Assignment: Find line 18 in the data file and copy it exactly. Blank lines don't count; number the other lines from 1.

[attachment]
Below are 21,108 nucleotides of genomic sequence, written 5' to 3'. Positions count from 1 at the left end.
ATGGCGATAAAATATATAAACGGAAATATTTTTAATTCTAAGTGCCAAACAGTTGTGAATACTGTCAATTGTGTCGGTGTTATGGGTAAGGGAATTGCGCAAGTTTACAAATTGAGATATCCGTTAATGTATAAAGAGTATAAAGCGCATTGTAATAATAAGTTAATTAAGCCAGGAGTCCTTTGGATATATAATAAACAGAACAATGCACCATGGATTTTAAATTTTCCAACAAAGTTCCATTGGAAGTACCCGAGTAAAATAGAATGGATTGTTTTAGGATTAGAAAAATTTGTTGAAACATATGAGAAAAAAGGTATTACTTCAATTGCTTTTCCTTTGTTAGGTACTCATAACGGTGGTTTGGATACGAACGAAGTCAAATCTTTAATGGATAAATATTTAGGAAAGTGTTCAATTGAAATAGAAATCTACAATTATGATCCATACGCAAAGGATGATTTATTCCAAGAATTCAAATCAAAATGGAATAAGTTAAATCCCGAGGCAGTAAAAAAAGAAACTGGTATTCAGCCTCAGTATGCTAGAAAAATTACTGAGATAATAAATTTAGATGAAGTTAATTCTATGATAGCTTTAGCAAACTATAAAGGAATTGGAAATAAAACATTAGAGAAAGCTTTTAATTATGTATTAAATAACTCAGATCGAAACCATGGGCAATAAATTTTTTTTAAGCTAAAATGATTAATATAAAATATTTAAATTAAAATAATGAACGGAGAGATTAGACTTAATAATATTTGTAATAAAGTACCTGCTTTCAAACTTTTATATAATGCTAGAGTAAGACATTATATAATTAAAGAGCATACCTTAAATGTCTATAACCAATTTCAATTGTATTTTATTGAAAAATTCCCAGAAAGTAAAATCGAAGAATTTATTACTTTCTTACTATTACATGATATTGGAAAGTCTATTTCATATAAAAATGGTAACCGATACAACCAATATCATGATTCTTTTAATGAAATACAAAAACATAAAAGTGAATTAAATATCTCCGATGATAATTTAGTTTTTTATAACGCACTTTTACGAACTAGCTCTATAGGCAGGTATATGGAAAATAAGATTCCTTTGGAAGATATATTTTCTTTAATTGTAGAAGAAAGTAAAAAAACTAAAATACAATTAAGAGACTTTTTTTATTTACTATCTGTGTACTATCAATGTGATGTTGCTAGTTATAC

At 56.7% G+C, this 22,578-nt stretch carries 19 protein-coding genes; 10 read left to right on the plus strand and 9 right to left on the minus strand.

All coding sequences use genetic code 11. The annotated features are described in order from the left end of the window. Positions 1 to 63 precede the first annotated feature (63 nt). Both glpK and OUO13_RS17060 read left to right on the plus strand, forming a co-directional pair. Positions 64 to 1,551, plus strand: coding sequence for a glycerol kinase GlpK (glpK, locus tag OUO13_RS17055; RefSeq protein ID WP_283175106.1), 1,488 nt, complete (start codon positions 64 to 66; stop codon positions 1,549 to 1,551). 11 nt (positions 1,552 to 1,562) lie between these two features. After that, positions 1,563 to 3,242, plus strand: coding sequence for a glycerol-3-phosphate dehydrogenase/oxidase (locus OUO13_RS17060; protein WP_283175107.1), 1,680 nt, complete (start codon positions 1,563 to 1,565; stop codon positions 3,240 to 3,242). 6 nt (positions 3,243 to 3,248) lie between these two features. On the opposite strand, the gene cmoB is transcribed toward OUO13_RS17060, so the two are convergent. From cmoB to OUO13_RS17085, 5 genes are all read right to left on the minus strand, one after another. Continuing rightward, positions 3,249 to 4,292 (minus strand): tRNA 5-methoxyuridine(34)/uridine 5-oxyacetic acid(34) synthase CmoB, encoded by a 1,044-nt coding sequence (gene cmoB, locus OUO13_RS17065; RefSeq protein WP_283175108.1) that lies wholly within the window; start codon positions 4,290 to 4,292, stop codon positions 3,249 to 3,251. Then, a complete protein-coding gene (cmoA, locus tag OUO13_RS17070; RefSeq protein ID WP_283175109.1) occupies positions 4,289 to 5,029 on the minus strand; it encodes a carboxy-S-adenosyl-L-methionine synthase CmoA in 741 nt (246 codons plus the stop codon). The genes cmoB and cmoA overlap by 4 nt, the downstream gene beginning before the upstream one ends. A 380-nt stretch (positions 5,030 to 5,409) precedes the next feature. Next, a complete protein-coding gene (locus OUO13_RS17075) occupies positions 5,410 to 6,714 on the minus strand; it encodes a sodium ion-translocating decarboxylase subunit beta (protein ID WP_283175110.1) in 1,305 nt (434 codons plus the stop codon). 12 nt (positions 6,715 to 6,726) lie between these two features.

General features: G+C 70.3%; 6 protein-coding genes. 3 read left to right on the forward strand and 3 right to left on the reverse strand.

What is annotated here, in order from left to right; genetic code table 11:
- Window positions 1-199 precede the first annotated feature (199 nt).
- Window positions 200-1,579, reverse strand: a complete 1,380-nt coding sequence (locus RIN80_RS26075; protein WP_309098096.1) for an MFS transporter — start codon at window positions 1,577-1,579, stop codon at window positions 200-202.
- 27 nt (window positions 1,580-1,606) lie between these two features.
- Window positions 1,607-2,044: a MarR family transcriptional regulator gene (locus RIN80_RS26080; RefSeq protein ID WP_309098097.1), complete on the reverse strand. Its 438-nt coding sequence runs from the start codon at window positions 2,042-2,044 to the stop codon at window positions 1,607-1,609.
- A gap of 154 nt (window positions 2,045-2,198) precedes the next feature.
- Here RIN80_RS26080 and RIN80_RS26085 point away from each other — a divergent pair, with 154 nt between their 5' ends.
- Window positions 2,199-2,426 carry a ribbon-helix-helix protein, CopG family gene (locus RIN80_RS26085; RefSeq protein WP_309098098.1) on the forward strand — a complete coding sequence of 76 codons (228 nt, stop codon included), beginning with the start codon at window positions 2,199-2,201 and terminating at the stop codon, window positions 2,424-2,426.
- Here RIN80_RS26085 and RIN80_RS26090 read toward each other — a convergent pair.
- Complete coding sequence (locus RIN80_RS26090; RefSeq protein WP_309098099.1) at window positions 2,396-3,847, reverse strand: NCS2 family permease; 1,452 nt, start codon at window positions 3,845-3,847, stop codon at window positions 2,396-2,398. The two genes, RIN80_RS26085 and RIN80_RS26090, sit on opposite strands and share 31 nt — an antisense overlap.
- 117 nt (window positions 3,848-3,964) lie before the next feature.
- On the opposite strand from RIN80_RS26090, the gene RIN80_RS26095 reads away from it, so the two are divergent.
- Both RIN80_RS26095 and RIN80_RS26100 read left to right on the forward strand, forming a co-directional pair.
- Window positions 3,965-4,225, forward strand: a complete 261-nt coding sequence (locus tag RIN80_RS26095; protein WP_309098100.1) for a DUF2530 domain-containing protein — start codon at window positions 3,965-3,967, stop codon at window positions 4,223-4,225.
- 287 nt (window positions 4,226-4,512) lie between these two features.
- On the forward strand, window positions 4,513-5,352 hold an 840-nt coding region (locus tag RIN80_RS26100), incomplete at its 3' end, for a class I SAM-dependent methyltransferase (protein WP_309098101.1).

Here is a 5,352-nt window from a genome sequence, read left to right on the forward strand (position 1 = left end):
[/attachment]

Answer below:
- Both RIN80_RS26095 and RIN80_RS26100 read left to right on the forward strand, forming a co-directional pair.